Frankly, the view will be much the same at 8-inches, though all of these things will begin to be easier. You’ll also note on the best nights that the “ends” of the Ring’s oval on its longest axis are not sharp, but diffuse. While, unlike some planetary nebulae, the Ring doesn’t offer strong color, you can still occasionally detect a blue-green tint in it on transparent nights, most easily with 8-inch and larger telescopes.
It’s at 10-inches that you can begin to hope for some lagniappe, including the faint star (magnitude 15 or so) that’s just outside the ring to the northwest. It’s a pretty good accomplishment to bring home that pesky sun, but it is not THE star. The Star is the Ring’s elusive central star, a white dwarf, the remnants of the sun that created the nebula.
Can you see the Ring’s progenitor with a 10-inch? Yes you can. I saw it summer before last with an humble Chinese 10-inch Dobbie. Was it easy? I wouldn’t call it easy, but it was not overly difficult either. A novice observer out there with us on the club field picked it up without much of a fuss when we told him what to look for. That’s the good. The bad is that the central star has regularly eluded me in 30-inch and 42-inch Newtonians.
|M59 and M60...|
How can the central star be easy with a 10-inch one night and impossible with a 42-inch another night? Some people think the star, which is nominally at magnitude 15 or thereabouts, is a variable. That’s possible, but I don’t really think that’s the answer. The problem is the Ring’s filled interior. If the donut hole were dark, the star would be fairly trivial. It is not; the interior is very much a light gray, and the contrast between it and a dim star is minimal.
So how do you see the central star? Really pump up the power, to 500x and higher. In the above mentioned 10, the star wasn’t there at 250x, but with higher magnification it swam right into view. To make use of high power, which spreads out the bright background in the Ring’s donut hole and increases contrast between it and the star, you will of course need good seeing. If the seeing is not good, the star will be invisible even in a very large scope. It will be smeared out of existence. Luckily, even in this day when weather patterns seem to be changing—and not for the better—I get good seeing with fair regularity in the summer and can often at least glimpse that fabled central star.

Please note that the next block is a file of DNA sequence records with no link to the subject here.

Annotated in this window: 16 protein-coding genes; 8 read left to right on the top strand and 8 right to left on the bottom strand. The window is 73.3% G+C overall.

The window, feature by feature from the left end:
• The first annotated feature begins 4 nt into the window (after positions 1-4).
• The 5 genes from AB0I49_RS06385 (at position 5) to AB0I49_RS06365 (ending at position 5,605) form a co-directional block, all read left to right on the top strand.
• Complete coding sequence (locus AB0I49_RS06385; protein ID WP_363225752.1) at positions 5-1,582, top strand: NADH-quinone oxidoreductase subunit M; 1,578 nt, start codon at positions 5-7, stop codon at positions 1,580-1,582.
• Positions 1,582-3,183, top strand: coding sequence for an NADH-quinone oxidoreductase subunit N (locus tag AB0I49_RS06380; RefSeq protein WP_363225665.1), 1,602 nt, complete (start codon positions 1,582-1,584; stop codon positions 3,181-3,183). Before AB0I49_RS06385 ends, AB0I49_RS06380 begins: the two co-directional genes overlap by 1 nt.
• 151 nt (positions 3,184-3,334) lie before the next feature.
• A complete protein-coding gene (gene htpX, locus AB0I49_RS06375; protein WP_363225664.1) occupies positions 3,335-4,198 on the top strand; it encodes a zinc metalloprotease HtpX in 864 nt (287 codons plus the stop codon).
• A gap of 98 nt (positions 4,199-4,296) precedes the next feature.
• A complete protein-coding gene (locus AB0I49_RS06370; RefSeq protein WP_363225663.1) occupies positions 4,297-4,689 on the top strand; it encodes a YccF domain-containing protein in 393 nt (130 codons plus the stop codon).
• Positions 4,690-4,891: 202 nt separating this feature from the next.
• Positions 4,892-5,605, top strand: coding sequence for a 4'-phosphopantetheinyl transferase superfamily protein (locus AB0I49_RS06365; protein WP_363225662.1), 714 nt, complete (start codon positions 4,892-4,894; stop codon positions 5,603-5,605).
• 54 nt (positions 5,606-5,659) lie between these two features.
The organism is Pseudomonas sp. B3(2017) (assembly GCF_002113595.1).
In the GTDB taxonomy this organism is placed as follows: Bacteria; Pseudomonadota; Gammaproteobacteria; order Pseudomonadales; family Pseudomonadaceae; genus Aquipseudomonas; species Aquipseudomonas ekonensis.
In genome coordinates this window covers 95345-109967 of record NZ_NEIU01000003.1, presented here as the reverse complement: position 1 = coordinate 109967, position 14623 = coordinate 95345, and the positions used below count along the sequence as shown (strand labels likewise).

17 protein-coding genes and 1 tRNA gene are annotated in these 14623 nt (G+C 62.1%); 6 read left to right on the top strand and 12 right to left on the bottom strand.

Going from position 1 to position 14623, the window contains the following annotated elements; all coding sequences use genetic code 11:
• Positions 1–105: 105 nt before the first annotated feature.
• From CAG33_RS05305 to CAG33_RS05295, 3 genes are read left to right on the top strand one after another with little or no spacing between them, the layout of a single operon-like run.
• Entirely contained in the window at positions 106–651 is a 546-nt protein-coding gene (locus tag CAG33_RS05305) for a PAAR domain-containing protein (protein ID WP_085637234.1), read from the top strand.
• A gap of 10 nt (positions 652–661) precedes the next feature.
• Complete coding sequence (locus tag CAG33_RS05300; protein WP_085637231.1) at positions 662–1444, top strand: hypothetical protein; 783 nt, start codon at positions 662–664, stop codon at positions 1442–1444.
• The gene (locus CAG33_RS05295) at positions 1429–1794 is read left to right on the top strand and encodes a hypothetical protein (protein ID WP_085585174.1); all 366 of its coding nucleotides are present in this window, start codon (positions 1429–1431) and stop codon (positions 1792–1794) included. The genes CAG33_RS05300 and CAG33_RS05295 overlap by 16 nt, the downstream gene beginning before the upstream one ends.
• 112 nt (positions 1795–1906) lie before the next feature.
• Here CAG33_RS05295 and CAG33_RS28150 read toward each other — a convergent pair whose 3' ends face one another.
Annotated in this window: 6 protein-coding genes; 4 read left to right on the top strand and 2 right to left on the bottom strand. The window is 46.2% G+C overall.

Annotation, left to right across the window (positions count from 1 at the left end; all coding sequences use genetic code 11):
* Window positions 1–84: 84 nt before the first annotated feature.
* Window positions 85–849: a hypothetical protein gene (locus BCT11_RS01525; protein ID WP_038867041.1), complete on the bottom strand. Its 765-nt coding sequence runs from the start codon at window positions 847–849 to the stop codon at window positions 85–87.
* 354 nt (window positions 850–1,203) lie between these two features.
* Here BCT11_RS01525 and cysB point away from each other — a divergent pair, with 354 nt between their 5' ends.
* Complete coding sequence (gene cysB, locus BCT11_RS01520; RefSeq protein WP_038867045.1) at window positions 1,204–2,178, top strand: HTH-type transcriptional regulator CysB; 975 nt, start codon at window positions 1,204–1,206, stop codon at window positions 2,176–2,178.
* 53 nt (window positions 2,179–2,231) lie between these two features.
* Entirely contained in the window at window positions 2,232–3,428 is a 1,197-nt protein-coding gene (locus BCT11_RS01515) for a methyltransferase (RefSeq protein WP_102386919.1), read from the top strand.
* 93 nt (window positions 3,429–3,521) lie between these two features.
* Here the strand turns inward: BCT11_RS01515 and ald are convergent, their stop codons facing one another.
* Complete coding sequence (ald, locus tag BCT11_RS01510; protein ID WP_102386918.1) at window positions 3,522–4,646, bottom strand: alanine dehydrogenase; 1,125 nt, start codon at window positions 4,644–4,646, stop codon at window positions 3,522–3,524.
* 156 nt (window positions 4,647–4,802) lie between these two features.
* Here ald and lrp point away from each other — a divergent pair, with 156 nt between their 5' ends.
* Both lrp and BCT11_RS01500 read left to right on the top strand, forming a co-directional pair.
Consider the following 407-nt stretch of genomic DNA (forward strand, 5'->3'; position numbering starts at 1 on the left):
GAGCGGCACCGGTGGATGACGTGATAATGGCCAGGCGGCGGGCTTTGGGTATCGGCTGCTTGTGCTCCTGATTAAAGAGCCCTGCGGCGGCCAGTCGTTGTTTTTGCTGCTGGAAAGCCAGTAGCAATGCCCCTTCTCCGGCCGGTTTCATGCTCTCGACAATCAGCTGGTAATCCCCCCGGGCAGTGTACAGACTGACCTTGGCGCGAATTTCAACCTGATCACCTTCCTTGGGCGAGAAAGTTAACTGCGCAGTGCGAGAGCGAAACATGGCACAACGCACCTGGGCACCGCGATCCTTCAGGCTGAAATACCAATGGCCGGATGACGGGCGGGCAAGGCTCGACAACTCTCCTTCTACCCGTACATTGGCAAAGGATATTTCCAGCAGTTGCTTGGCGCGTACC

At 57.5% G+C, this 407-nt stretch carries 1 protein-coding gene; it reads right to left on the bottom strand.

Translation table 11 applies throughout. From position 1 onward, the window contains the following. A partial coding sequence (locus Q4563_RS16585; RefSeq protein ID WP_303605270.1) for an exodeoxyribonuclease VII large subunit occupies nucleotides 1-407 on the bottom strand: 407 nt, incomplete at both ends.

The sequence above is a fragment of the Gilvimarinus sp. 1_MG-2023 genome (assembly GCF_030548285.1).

From the sublime to the ridiculous. Oh, Virgo’s M58, an SAB barred spiral galaxy, ain’t exactly ridiculous, it’s just that it’s in a whole other class compared to objects like M57. Not a bad class, mind you, it’s magnitude 9.66 and 5’54” across so it is fairly prominent for a galaxy. It’s just not liable to put your eye out.
How do you find this galaxy? Easy: push the M button on your goto telescope’s hand control followed by 5 and 8. I am not kidding. Oh, you can find it the old fashioned way with finder and chart even if you are a relative novice, but M58 is right smack in the middle of the cloud of Virgo galaxies at the heart of the constellation, between the arms of the maiden as it were. Best guide to M58? Probably magnitude 5 Rho Virginis, which is about 2-degrees to the southeast of the galaxy in this star poor area. You’ll need a detailed chart, of course, since even in suburban skies you’ll see multiple faint fuzzies in just about every field you land on here.